Download This Sample
This sample is exclusively for KidsKonnect members!
To download this worksheet, click the button below to signup for free (it only takes a minute) and you'll be brought right back to this page to start the download!
Sign Me Up
Table of Contents
The Great Awakening was a series of reintroductions or revivals that had an impact on the English Colonies in North America during the 1730s and 1740s. The ‘Awakenings’ were the result of powerful preachings and religious movements.
See the fact file below for more information on the The Great Awakening or alternatively, you can download our 22-page The Great Awakening worksheet pack to utilise within the classroom or home environment.
Key Facts & Information
- Even though the most important years of the event were from 1740 until the 1760s, the Great Awakening began earlier than the 1720s.
- The Great Awakening by the English Colonies in America was at a time when people were focused on secular rationalism – matters of logic and experience or any certainty of knowledge that can be justified based on reason rather than on religious belief or emotional retort.
- It was during the time of the Scientific Revolution, when people like Isaac Newton were becoming famous on works relating to science.
- At the time, people were focused on occurrences that can be explained and proven by physical observation.
- Christian leaders traveled from town to town in order to preach the gospel, and since empiricism (a theory that knowledge comes primarily on physical experience or observation), they pulled away on the usual gospel ceremonies and made a series of revivals personal.
- These powerful preachings emphasized the listeners’ personal guilt or the need for salvation and redemption by Christ.
- The Great Awakening started an increased enthusiasm for Christianity and had a lasting impact on the Christian community and American culture alike.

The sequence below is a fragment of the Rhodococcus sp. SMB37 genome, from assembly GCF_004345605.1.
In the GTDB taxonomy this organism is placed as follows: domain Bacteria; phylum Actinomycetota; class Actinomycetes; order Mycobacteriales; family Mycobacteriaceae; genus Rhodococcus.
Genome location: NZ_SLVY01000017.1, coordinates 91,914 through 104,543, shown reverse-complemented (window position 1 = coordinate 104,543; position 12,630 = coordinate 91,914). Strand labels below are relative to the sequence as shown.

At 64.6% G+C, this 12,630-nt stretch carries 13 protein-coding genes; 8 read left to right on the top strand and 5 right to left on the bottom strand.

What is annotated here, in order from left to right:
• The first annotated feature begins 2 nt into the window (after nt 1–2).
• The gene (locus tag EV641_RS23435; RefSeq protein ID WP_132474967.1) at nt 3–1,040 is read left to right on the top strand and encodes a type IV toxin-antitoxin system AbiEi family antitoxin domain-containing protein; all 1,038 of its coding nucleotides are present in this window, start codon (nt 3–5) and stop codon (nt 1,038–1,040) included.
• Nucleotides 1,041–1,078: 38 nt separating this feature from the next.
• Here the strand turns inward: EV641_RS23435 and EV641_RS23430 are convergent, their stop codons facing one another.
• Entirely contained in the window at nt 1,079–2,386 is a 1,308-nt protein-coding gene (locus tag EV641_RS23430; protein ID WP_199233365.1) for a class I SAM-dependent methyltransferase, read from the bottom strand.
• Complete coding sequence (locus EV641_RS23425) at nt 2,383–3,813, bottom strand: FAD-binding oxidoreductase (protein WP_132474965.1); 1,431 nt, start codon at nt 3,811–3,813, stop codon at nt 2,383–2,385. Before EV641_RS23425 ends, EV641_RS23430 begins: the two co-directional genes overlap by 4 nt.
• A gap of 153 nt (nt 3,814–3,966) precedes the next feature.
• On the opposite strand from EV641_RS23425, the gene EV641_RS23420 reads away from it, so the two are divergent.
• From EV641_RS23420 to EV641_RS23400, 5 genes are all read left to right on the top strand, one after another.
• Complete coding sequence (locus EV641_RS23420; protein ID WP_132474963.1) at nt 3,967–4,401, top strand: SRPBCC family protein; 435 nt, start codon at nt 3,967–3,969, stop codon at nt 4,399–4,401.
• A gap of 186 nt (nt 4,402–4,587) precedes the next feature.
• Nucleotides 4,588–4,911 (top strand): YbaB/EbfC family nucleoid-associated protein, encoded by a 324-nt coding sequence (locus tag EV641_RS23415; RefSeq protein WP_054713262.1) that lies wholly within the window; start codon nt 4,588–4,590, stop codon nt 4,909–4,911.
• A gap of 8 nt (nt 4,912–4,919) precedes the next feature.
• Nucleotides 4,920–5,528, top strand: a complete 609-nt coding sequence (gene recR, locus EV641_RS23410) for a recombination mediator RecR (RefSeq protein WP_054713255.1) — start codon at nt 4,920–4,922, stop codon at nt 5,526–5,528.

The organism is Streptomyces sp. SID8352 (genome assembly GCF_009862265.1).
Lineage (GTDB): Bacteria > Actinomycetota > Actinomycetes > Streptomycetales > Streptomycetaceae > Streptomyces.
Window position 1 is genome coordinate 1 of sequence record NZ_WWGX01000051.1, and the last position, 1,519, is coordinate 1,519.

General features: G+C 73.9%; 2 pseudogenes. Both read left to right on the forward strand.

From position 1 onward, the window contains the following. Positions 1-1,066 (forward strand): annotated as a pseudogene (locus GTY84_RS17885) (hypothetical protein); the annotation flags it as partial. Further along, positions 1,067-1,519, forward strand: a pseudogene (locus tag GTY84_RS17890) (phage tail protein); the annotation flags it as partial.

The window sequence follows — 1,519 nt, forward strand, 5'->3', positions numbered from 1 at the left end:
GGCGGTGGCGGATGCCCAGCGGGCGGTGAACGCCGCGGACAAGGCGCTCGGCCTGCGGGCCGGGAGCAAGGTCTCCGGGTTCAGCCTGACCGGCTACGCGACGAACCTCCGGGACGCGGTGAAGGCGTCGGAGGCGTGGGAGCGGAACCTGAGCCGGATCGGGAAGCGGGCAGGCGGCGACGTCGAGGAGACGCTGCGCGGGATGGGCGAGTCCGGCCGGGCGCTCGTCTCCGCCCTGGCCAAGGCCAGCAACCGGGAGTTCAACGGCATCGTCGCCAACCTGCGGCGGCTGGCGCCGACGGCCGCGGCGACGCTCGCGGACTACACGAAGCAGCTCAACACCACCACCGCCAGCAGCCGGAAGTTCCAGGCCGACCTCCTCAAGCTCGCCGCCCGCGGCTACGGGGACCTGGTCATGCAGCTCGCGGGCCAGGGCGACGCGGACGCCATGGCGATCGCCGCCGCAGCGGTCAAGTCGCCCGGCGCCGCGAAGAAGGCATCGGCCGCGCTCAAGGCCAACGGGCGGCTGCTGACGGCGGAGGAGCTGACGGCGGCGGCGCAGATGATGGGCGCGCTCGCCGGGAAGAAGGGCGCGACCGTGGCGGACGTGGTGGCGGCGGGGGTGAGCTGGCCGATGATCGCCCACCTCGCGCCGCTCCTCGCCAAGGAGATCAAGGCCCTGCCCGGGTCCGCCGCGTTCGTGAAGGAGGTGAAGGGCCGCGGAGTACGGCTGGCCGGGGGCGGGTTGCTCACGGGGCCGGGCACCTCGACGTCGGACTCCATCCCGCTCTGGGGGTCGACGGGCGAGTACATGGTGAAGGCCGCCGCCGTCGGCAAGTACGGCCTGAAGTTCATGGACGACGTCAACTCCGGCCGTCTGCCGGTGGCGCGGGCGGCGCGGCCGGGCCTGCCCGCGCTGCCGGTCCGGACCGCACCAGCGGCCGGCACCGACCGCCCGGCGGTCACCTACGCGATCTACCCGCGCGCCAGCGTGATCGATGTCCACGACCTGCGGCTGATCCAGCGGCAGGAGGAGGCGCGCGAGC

FIRST GREAT AWAKENING
- The First Great Awakening is one of the most famous movements and is commonly referred to as just “The Great Awakening”.
- It focused on individuals who were already members of the church community.
- The early streams of the Great Awakening was when the Age of Reason or Enlightenment was making its way to the American colonies and focused people’s minds on scientific and logical views of the world.
- Because of this, religion was downplayed and church ceremonies were becoming more formal and less personal.
- People felt the need to return to religious devotion with religion because they were let down with how wealth and knowledge based on reason was dominating the culture.
- Thirteen colonies were divided into various religious groups such as Quakers, Anglicans, Baptists, and Presbyterians in Middle and Southern colonies.
- The first ray of the Great Awakening is through the ministry of Theodore J. Frelinghuysen of the Dutch Reformed Church in New Jersey where he touched the hearts of his listeners.
- Theodore’s first respondents were the young people who experienced the ‘awakening’ and who spread the message to the elders.
- During the same time when Frelinghuysen started the revival in New Jersey, Jonathan Edwards turned to Northampton, Massachusetts and became an assistant minister under his grandfather Solomon Stoddard.
- Although outshone by his grandson, Solomon was credited with being the first minister associated with the movement.
- History considers Jonathan Edwards as the Father of the Great Awakening because he is one of the prime movers of the revivals.
- He preached famously in his home parish in Northampton, but he also served in Connecticut and Massachusetts.
- He became brilliant because of the way he spoke with his monotone voice and his passion and energy.
- His preachings centered around the idea that humans were sinners, thus needed to ask for forgiveness to the God who was an angry judge.
- His series of sermons was justified by faith alone.
- He also showed interest in observing nature, and had written activities relating to spiders, hence his most famous sermon was based on the field of spider’s elements of nature and was titled “Sinners in the Hands of an Angry God” .